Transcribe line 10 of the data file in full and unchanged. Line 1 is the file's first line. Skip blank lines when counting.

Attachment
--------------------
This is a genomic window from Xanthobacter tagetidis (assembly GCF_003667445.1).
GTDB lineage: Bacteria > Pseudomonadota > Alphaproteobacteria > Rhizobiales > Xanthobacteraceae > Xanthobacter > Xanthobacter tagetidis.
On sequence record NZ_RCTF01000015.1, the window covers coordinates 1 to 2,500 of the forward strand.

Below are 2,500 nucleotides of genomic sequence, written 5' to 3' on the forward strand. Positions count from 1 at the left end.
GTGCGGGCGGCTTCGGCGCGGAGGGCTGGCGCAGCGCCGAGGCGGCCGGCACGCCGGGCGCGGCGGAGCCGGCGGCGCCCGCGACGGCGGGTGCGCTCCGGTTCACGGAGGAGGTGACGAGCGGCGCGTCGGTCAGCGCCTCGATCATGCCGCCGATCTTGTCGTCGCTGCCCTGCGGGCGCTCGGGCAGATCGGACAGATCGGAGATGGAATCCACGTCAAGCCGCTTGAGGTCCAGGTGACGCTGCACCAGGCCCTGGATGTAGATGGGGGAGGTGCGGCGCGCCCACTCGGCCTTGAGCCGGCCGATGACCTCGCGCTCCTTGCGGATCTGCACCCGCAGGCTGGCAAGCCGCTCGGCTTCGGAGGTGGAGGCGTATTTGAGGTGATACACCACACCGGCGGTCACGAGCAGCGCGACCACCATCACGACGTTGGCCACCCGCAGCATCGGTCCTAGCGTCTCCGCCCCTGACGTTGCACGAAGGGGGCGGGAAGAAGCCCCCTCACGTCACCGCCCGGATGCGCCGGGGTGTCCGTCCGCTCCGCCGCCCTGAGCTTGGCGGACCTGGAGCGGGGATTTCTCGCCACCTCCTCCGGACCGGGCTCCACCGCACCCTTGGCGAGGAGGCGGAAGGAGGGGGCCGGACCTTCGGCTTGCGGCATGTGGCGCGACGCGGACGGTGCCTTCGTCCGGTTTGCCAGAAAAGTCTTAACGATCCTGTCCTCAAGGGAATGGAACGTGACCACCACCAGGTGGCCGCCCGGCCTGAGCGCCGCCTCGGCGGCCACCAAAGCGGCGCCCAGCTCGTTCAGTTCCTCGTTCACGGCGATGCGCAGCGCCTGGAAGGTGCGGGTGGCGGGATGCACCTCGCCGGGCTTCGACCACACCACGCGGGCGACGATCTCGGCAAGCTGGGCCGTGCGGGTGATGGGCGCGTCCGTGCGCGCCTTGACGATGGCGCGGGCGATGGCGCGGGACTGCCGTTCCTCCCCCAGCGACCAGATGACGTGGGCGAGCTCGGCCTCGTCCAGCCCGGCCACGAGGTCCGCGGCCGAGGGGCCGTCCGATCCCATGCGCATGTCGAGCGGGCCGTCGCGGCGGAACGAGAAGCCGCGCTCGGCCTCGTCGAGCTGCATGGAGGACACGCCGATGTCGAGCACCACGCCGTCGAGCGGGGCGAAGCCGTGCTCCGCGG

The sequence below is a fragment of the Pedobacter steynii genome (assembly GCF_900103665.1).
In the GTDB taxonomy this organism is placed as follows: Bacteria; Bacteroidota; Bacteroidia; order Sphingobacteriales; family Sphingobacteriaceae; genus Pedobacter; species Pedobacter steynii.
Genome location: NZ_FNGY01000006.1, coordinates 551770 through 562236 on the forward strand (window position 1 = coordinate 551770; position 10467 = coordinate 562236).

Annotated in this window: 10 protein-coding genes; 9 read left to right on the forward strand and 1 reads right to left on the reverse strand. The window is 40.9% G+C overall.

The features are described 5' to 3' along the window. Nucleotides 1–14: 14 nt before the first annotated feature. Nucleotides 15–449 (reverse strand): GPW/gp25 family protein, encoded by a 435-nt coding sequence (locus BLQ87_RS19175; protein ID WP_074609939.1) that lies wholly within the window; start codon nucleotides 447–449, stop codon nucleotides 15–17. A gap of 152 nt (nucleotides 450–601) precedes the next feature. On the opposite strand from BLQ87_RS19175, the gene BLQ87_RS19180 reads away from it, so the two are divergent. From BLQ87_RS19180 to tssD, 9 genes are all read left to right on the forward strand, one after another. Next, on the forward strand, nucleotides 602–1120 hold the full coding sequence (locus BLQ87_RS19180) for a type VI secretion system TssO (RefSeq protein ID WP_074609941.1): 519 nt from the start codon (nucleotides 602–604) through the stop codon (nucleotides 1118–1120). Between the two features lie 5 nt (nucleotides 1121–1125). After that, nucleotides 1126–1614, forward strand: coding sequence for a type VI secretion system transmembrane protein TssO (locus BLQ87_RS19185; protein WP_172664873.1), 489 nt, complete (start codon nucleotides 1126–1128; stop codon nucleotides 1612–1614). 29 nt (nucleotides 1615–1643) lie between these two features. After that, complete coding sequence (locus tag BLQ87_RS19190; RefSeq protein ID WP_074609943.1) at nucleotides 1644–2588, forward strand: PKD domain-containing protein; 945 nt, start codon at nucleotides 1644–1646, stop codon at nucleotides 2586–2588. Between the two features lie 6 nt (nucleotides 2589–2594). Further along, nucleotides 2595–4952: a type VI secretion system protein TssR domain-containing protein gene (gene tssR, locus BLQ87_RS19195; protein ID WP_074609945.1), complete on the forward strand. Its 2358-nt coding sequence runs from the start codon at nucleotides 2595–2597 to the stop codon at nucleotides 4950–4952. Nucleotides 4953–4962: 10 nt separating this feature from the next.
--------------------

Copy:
The features are described 5' to 3' along the window. Nucleotides 1–14: 14 nt before the first annotated feature. Nucleotides 15–449 (reverse strand): GPW/gp25 family protein, encoded by a 435-nt coding sequence (locus BLQ87_RS19175; protein ID WP_074609939.1) that lies wholly within the window; start codon nucleotides 447–449, stop codon nucleotides 15–17. A gap of 152 nt (nucleotides 450–601) precedes the next feature. On the opposite strand from BLQ87_RS19175, the gene BLQ87_RS19180 reads away from it, so the two are divergent. From BLQ87_RS19180 to tssD, 9 genes are all read left to right on the forward strand, one after another. Next, on the forward strand, nucleotides 602–1120 hold the full coding sequence (locus BLQ87_RS19180) for a type VI secretion system TssO (RefSeq protein ID WP_074609941.1): 519 nt from the start codon (nucleotides 602–604) through the stop codon (nucleotides 1118–1120). Between the two features lie 5 nt (nucleotides 1121–1125). After that, nucleotides 1126–1614, forward strand: coding sequence for a type VI secretion system transmembrane protein TssO (locus BLQ87_RS19185; protein WP_172664873.1), 489 nt, complete (start codon nucleotides 1126–1128; stop codon nucleotides 1612–1614). 29 nt (nucleotides 1615–1643) lie between these two features. After that, complete coding sequence (locus tag BLQ87_RS19190; RefSeq protein ID WP_074609943.1) at nucleotides 1644–2588, forward strand: PKD domain-containing protein; 945 nt, start codon at nucleotides 1644–1646, stop codon at nucleotides 2586–2588. Between the two features lie 6 nt (nucleotides 2589–2594). Further along, nucleotides 2595–4952: a type VI secretion system protein TssR domain-containing protein gene (gene tssR, locus BLQ87_RS19195; protein ID WP_074609945.1), complete on the forward strand. Its 2358-nt coding sequence runs from the start codon at nucleotides 2595–2597 to the stop codon at nucleotides 4950–4952. Nucleotides 4953–4962: 10 nt separating this feature from the next.